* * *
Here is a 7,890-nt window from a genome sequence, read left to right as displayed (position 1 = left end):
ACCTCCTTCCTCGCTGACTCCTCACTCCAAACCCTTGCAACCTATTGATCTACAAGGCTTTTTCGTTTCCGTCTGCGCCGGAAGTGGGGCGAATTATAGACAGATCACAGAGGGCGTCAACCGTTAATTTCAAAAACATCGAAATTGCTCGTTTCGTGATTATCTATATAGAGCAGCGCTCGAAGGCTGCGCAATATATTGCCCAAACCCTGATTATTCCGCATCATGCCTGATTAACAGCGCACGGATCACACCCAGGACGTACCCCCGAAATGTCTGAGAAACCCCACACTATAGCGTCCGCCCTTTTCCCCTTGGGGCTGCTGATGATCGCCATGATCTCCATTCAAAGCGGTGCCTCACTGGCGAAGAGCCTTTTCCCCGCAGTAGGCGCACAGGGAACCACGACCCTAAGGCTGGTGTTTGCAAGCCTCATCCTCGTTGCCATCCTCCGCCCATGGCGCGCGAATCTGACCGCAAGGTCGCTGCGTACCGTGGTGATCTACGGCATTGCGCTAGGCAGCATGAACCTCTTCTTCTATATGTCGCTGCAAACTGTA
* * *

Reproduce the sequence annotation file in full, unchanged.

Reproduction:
Here is a 7,890-nt window from a genome sequence, read left to right as displayed (position 1 = left end):
ACCTCCTTCCTCGCTGACTCCTCACTCCAAACCCTTGCAACCTATTGATCTACAAGGCTTTTTCGTTTCCGTCTGCGCCGGAAGTGGGGCGAATTATAGACAGATCACAGAGGGCGTCAACCGTTAATTTCAAAAACATCGAAATTGCTCGTTTCGTGATTATCTATATAGAGCAGCGCTCGAAGGCTGCGCAATATATTGCCCAAACCCTGATTATTCCGCATCATGCCTGATTAACAGCGCACGGATCACACCCAGGACGTACCCCCGAAATGTCTGAGAAACCCCACACTATAGCGTCCGCCCTTTTCCCCTTGGGGCTGCTGATGATCGCCATGATCTCCATTCAAAGCGGTGCCTCACTGGCGAAGAGCCTTTTCCCCGCAGTAGGCGCACAGGGAACCACGACCCTAAGGCTGGTGTTTGCAAGCCTCATCCTCGTTGCCATCCTCCGCCCATGGCGCGCGAATCTGACCGCAAGGTCGCTGCGTACCGTGGTGATCTACGGCATTGCGCTAGGCAGCATGAACCTCTTCTTCTATATGTCGCTGCAAACTGTA